And yet, what have seen from the early Christians? The Gospel, which was supposed to be good news for the world, the Christians contained behind the walls of the city of Jerusalem. They were vibrantly preaching the good news to Jews in the city, but they had gone no further. Until now. Acts 8:1 is a turning point. A breakthrough. It is horrible that it had to come through a martyrdom and a persecution. But the breakthrough happened as this evil guy Saul was rounding up the Christians in Jerusalem and throwing them in jail, and thus the Christians fled the city, scattering to Judea and Samaria, the territories to the north and around Jerusalem. The apostles, however, stay in Jerusalem, which I take as an act of courage, but many Christians are scattered. At the end of Acts 8:3, it seems like the church is in a very precarious position. In the coming weeks we’re going to find out is that the opposite is true. But for now, we need to talk about persecution.
I don’t believe God ever wants persecution. It is awful. We should pray against it, and we should advocate for international policy against it. Some people say, “The blood of the martyrs is the seed of the church,” meaning that when people like Stephen are martyred the church grows, as if there is a silver lining to martyrdom or that God somehow blesses it. I want to say that is categorically false. Martyrdom is always awful and wrong, and God does not approve of it. There are plenty of martyrdom stories where the church is exterminated. Gone. Read the book or watch the movie Silence by Shusako Endo about Catholic missionaries in Japan in the 1600s. They are brutally destroyed. It is a hard read or watch. Or read the book The Lost History of Christianity by Philip Jenkins. Another hard read, it details the destruction of the church in the Middle East, which was historically the Christian birthplace and stronghold. No longer, though.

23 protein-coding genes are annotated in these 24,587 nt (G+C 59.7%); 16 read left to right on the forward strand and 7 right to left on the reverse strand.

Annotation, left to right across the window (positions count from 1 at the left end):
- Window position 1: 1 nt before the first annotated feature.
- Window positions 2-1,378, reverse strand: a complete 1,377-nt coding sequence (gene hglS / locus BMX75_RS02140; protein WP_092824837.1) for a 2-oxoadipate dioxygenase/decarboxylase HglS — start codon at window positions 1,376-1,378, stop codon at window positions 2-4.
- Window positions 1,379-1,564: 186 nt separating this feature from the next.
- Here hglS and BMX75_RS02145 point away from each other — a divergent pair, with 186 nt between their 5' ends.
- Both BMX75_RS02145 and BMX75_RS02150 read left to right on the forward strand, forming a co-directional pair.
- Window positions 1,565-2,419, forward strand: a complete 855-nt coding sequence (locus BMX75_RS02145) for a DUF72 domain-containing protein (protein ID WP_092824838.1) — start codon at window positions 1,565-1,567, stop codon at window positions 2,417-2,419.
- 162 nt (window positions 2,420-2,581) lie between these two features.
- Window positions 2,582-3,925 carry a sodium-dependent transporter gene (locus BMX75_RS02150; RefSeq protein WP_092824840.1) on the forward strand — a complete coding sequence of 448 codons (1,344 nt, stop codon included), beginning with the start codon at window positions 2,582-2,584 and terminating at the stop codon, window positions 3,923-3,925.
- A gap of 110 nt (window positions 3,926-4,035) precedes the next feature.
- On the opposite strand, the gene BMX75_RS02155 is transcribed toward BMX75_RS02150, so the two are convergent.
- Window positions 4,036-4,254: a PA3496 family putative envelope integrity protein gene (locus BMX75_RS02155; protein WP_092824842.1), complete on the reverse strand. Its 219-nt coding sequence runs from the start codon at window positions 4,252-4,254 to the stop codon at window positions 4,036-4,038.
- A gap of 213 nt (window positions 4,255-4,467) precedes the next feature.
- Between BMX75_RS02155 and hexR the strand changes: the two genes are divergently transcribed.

In Stephen’s case, his martyrdom and the resulting persecution will have the effect of pushing the disciples, probably fearing for their lives, to do what Jesus said they were supposed to do, be his witnesses in Judea and Samaria and everywhere in the world. I don’t think Stephen intended any of this. He didn’t know that he would be arrested, stoned, and the result would be that the church would finally obey Jesus. He was just proclaiming what he believed in. Who knows…he may have even lost his cool in that sermon. But God redeemed it, as we will see in the coming weeks. Take a peek at Acts 8, verse 4: “Those who had been scattered preached the word wherever they went.” Though they were in a liminal moment, unsure of what the future held, unsure if they would be thrown in prison or lose their lives, they carried the same heart as Stephen. They looked outward. They looked to serve. They looked beyond themselves.
How do we do this during the coronavirus? We’ll talk more about this in the next post!